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Title: Deterministic Modeling of the High Temperature Test Reactor

Abstract

Idaho National Laboratory (INL) is tasked with the development of reactor physics analysis capability of the Next Generation Nuclear Power (NGNP) project. In order to examine INL’s current prismatic reactor deterministic analysis tools, the project is conducting a benchmark exercise based on modeling the High Temperature Test Reactor (HTTR). This exercise entails the development of a model for the initial criticality, a 19 column thin annular core, and the fully loaded core critical condition with 30 columns. Special emphasis is devoted to the annular core modeling, which shares more characteristics with the NGNP base design. The DRAGON code is used in this study because it offers significant ease and versatility in modeling prismatic designs. Despite some geometric limitations, the code performs quite well compared to other lattice physics codes. DRAGON can generate transport solutions via collision probability (CP), method of characteristics (MOC), and discrete ordinates (Sn). A fine group cross section library based on the SHEM 281 energy structure is used in the DRAGON calculations. HEXPEDITE is the hexagonal z full core solver used in this study and is based on the Green’s Function solution of the transverse integrated equations. In addition, two Monte Carlo (MC) based codes, MCNP5 andmore » PSG2/SERPENT, provide benchmarking capability for the DRAGON and the nodal diffusion solver codes. The results from this study show a consistent bias of 2–3% for the core multiplication factor. This systematic error has also been observed in other HTTR benchmark efforts and is well documented in the literature. The ENDF/B VII graphite and U235 cross sections appear to be the main source of the error. The isothermal temperature coefficients calculated with the fully loaded core configuration agree well with other benchmark participants but are 40% higher than the experimental values. This discrepancy with the measurement stems from the fact that during the experiments the control rods were adjusted to maintain criticality, whereas in the model, the rod positions were fixed. In addition, this work includes a brief study of a cross section generation approach that seeks to decouple the domain in order to account for neighbor effects. This spectral interpenetration is a dominant effect in annular HTR physics. This analysis methodology should be further explored in order to reduce the error that is systematically propagated in the traditional generation of cross sections.« less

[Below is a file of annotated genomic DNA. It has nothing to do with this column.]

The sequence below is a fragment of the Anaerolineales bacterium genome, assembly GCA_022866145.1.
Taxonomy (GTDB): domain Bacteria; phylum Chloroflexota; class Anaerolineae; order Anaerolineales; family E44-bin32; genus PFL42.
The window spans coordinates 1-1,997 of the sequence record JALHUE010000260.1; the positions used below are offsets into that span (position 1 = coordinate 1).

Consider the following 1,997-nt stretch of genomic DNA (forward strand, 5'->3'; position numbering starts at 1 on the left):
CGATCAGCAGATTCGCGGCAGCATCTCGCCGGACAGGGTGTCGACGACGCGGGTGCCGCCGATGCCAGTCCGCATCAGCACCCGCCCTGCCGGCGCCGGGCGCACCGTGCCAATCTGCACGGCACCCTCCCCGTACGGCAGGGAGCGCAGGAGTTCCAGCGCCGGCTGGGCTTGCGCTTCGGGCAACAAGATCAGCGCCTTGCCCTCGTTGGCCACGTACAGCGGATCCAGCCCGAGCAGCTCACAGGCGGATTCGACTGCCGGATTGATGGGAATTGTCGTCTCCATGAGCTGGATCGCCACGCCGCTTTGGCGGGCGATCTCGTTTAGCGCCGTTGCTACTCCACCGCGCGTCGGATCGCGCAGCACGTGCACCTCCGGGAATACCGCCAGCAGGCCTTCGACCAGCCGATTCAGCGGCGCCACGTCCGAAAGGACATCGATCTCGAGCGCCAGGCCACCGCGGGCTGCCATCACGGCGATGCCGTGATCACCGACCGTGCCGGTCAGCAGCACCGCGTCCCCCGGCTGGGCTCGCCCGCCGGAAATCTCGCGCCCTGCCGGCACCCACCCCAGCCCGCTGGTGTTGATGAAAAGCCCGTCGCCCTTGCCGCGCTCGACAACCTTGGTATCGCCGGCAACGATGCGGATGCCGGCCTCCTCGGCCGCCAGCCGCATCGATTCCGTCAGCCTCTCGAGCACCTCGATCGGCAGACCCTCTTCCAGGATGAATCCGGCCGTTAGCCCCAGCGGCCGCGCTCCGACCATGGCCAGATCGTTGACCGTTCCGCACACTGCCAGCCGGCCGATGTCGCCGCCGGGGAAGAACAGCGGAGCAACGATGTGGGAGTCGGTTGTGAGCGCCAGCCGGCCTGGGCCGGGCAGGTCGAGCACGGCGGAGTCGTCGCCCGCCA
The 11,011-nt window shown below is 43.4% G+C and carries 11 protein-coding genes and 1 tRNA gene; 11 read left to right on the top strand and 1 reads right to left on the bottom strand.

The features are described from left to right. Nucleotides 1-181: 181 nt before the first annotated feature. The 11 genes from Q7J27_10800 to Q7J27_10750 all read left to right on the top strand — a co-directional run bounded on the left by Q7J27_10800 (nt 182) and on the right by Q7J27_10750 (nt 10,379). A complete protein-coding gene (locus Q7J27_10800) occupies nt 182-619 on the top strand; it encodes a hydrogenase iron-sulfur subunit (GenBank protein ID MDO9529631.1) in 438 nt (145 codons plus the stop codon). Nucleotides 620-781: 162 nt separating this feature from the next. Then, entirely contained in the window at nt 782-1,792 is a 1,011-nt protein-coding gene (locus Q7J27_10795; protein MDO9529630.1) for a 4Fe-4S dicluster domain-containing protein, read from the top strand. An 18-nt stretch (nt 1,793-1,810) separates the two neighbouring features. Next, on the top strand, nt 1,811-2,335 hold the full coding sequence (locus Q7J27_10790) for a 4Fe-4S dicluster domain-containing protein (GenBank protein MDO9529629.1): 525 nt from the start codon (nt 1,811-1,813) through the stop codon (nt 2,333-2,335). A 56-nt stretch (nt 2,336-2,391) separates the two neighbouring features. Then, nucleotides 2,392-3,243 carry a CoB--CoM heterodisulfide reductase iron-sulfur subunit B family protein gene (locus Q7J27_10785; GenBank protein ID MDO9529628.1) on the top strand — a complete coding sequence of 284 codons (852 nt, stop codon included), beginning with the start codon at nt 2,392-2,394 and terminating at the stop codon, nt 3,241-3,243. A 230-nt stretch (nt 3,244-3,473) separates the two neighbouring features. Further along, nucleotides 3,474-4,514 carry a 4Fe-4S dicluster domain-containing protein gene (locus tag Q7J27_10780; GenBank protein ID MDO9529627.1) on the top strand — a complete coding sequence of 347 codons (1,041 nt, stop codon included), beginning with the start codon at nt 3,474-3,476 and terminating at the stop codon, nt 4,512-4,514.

Authors:
; ; ; ;
Publication Date:
Research Org.:
Idaho National Laboratory (INL)
Sponsoring Org.:
DOE - NE
OSTI Identifier:
989875
Report Number(s):
INL/EXT-10-18969
TRN: US1007239
DOE Contract Number:  
DE-AC07-05ID14517
Resource Type:
Technical Report
Country of Publication:
United States
Language:
English
Subject:
22 GENERAL STUDIES OF NUCLEAR REACTORS; BENCHMARKS; COMPUTERIZED SIMULATION; CONFIGURATION; CONTROL ELEMENTS; CRITICALITY; CROSS SECTIONS; DESIGN; DIFFUSION; DISCRETE ORDINATE METHOD; GRAPHITE; HTTR REACTOR; MONTE CARLO METHOD; MULTIPLICATION FACTORS; NUCLEAR POWER; PHYSICS; PROBABILITY; REACTOR PHYSICS; TEMPERATURE COEFFICIENT; HTTR, HEXPEDITE, SERPENT, DRAGON

Citation Formats